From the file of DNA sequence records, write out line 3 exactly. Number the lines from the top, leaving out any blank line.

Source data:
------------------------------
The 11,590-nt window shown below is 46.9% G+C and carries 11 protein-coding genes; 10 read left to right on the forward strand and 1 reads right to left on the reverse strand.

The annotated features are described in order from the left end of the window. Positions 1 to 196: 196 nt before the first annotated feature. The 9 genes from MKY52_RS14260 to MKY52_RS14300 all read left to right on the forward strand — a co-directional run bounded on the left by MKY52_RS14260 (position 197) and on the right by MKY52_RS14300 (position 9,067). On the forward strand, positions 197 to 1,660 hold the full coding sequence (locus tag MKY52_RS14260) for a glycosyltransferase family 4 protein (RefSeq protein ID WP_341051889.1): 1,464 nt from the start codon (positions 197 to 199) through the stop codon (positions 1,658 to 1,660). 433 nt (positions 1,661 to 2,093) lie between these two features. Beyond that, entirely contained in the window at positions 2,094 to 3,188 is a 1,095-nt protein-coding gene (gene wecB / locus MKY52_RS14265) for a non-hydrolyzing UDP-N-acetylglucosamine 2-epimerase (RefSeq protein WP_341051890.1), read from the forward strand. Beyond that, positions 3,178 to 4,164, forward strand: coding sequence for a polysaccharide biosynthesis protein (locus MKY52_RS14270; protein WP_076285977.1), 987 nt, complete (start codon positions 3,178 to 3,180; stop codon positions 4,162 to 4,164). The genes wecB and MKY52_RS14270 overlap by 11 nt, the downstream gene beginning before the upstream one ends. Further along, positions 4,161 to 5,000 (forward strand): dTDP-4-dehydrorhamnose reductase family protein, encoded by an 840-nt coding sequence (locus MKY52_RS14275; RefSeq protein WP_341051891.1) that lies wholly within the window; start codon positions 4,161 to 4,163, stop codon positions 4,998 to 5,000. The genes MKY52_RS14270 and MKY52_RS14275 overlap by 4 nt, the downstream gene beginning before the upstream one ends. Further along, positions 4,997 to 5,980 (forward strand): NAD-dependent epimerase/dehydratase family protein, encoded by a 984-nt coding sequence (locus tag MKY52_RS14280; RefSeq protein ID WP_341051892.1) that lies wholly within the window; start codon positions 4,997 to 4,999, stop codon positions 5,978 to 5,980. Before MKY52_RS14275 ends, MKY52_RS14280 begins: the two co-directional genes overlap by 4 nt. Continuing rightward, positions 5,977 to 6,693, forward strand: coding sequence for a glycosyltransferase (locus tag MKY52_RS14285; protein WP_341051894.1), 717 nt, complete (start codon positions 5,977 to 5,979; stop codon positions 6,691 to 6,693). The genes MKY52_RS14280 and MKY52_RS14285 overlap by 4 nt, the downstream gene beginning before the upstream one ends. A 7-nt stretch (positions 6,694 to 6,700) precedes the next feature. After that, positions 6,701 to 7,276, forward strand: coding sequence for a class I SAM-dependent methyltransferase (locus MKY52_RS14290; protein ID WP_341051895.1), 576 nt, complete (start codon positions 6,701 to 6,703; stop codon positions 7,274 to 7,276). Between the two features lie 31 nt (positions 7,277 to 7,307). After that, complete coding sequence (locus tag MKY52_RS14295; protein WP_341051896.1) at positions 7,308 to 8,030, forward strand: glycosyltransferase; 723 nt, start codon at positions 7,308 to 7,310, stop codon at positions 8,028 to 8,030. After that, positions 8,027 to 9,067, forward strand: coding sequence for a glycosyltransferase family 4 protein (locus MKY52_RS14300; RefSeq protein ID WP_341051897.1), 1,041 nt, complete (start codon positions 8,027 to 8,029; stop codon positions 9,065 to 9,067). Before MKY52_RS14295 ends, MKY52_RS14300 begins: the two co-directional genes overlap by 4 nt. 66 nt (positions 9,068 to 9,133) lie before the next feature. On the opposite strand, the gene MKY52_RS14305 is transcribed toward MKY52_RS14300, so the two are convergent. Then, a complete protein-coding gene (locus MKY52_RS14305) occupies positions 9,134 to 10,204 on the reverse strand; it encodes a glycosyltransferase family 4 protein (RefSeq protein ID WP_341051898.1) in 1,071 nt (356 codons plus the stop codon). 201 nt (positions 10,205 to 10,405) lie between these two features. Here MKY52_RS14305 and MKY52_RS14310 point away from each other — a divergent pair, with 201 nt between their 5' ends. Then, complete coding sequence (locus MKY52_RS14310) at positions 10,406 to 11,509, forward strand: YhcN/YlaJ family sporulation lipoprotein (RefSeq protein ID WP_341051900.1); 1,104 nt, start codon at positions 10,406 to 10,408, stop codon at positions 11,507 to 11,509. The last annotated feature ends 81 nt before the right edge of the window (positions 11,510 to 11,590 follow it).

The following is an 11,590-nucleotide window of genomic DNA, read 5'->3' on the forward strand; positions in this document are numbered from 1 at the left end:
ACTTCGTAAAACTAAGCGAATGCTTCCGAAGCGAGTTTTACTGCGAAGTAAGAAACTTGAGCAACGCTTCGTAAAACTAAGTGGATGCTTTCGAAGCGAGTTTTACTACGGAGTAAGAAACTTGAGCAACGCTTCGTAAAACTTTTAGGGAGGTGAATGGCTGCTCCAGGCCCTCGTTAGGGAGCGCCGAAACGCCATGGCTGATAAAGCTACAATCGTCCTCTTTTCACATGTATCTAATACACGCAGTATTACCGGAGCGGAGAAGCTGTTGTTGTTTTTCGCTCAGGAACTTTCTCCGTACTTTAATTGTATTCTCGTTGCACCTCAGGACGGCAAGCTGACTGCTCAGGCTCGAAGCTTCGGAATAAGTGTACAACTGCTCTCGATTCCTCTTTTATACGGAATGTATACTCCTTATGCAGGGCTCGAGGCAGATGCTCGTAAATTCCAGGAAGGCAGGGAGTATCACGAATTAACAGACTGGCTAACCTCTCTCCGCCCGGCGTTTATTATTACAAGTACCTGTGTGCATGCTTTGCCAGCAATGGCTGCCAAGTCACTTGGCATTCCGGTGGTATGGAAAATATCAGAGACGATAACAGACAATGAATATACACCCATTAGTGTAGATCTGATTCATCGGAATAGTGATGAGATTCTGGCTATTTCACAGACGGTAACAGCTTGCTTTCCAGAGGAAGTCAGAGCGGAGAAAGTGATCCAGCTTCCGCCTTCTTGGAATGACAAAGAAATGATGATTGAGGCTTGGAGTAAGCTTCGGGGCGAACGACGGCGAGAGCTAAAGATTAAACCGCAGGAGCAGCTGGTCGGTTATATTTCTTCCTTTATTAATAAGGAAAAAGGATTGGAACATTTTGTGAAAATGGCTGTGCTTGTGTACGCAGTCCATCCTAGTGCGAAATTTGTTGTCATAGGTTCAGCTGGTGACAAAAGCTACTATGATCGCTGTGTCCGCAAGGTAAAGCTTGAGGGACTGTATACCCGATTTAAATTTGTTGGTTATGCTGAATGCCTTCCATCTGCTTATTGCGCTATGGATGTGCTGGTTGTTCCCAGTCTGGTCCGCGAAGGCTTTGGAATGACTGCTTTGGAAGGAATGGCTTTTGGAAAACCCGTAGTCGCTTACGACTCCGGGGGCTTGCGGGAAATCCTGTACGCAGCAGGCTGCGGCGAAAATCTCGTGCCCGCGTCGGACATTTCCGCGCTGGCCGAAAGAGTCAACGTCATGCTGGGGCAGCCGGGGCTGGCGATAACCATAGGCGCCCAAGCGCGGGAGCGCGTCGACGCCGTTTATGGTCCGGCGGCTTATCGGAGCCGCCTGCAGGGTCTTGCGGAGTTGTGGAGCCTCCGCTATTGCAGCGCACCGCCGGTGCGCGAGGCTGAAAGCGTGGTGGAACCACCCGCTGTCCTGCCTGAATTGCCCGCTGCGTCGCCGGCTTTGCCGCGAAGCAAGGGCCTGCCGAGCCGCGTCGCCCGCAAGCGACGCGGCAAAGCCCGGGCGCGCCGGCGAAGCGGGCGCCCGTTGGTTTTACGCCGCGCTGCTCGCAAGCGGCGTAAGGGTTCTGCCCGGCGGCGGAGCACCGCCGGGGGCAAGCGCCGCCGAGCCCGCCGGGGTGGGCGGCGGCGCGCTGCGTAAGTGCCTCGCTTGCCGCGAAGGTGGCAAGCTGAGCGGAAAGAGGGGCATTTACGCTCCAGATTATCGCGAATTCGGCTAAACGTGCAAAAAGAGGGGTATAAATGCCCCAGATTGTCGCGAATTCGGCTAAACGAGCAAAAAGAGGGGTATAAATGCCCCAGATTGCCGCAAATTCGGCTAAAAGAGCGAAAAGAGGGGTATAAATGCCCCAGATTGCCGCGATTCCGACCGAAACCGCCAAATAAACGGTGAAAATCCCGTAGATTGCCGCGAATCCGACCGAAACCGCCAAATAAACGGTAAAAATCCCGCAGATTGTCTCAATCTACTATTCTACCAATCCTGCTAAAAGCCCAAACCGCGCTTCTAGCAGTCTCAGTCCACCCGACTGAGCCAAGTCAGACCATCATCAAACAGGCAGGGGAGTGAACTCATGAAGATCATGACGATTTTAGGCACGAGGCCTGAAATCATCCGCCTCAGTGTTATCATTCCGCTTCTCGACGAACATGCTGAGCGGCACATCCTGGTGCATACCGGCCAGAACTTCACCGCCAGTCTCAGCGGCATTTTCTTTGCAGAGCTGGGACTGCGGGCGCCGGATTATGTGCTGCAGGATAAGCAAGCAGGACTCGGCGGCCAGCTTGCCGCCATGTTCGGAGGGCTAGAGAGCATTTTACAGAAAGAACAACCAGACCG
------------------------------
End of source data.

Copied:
The following is an 11,590-nucleotide window of genomic DNA, read 5'->3' on the forward strand; positions in this document are numbered from 1 at the left end: